Sooo, batteries, a way to monitor SOC, and a way to charge. How many Watts? What would fit? Long story short I ended up with the ReBel brand, again 3x12V in series. 50A*36V= 1800W, 90% usable is 1620W. Using the same assumed 80% power usage at 640W that is just shy of 3 hours. That’ll work. And a proper way to monitor it as these little guys have a Bluetooth BMS. Download the BMS manufacturer app that goes with them and viola. More on that later. As an aside, ReBel is a company owned/run by Vets in the USA. Took this shot a few hours after I ordered them……They were $270 each.

Looking for a charger I went back and forth a lot between expensive and not so. In the end I went with this one. Some sharp sounding dudes on Youtube didn’t seem to hate it. I’ll be able to keep an eye on what it’s doing to the batteries through the app.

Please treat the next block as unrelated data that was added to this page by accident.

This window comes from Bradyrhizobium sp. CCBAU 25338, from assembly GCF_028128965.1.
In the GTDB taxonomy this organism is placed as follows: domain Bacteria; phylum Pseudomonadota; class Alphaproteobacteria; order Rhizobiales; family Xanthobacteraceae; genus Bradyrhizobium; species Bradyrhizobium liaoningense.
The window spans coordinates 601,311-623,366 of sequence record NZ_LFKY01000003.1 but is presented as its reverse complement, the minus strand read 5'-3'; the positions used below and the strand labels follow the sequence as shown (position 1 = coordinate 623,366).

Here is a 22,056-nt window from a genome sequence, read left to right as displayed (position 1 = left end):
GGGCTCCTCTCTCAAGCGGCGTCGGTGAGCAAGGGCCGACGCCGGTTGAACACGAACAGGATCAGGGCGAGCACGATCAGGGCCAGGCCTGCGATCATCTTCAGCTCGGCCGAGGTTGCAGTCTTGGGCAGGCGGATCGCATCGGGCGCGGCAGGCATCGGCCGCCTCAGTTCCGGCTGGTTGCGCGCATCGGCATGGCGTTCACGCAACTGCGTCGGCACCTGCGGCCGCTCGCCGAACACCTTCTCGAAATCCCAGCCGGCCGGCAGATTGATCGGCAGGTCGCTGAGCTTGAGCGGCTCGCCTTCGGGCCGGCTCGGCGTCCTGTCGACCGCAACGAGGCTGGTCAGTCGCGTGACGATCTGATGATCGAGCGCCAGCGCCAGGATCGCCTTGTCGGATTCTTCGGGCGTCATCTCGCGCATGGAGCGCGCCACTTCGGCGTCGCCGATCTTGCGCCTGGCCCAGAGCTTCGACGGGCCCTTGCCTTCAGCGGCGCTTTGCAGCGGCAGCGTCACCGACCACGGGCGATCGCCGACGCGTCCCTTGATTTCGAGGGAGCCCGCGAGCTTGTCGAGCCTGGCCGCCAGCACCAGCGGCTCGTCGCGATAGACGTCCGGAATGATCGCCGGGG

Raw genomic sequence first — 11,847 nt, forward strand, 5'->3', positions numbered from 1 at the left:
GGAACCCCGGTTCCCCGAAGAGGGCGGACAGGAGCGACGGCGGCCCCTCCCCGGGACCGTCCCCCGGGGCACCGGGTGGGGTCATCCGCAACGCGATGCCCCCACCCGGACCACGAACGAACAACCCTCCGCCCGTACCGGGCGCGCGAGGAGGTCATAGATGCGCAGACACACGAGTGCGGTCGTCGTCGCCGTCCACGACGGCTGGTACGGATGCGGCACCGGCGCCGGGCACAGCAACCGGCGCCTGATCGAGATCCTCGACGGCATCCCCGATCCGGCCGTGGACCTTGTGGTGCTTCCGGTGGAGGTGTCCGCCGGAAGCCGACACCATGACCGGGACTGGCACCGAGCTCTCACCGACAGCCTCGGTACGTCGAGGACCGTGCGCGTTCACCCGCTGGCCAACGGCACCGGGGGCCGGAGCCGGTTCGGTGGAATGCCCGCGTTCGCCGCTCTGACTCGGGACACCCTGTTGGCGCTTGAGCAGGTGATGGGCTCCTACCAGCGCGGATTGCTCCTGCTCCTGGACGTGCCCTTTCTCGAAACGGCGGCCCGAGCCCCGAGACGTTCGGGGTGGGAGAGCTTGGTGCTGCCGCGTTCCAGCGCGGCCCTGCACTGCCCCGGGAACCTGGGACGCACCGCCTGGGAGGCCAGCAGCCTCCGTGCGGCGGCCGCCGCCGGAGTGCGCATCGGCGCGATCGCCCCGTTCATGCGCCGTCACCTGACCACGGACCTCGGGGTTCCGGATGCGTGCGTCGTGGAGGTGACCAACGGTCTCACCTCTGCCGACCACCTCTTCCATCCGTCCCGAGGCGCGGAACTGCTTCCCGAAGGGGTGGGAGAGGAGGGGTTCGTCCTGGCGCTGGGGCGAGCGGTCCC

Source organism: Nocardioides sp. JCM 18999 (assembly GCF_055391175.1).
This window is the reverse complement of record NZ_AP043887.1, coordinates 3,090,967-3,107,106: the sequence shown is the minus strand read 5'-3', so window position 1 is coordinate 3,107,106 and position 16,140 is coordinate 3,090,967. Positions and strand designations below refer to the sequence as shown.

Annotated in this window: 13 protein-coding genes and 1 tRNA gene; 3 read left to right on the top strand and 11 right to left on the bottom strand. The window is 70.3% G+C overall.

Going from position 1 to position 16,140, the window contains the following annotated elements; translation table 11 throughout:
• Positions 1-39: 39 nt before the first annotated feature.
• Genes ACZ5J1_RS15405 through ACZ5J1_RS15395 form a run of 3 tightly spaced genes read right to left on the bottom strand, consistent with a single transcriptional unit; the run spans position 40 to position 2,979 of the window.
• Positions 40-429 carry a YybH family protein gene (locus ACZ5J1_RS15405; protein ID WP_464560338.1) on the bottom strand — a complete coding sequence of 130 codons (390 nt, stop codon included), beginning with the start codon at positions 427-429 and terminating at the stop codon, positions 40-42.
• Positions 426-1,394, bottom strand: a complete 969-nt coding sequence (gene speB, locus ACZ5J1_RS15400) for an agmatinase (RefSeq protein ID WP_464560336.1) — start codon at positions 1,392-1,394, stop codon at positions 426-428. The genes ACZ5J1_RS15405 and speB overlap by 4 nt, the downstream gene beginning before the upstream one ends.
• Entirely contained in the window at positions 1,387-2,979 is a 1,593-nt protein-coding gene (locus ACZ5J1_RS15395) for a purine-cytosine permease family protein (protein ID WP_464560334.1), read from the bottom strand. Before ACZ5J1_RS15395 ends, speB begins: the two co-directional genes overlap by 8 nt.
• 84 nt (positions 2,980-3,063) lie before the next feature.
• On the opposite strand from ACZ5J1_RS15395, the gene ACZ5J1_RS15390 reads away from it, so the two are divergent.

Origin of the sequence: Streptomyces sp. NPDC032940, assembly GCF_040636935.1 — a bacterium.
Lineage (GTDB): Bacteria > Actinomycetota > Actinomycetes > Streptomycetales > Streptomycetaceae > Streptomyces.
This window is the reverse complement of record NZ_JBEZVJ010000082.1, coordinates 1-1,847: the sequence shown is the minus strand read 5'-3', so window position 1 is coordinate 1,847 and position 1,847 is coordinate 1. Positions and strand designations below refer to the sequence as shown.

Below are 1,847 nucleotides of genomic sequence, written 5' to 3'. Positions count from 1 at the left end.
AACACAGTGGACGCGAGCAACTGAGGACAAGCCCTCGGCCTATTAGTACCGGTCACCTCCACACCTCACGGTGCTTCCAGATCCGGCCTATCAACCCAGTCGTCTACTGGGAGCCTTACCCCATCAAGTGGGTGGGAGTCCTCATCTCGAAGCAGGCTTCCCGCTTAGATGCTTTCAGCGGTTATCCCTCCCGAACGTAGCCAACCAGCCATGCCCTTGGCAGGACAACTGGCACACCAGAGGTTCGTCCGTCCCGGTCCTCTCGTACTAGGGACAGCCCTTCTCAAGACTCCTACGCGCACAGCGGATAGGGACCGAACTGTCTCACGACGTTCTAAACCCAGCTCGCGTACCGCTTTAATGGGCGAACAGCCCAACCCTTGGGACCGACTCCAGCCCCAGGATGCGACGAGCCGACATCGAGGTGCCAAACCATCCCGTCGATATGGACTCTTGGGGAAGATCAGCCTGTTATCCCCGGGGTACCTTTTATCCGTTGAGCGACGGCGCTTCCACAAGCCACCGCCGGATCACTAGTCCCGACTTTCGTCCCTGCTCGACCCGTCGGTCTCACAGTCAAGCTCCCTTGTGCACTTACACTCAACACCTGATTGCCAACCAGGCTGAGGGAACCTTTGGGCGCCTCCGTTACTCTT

Last but not least I need 12V for accessories. An outlet and whatever else (Mwahahaha). So I ordered this plus a few bus bars. I did this rather than tie into one of the batteries like the LA setup had. Opinions on whether to do this with LiFePO4 vary, but I feel that I need to treat the 3 batteries as one unit, as if they were in one box, especially since I MAY put an inverter in to run a tool or two in the yard. Certainly won’t hurt to take the conservative path here.

One of the things I noticed during disassembly was the wiring harness going to the forward panel. It kinda ran right through the middle of the battery compartment which cluttered it up. As I was going to have to get creative with the new (slightly larger) batteries and could use the extra space I noticed that the thing was not routed as directly as it could be. So I took all the zip ties off and managed to get some extra length out of it.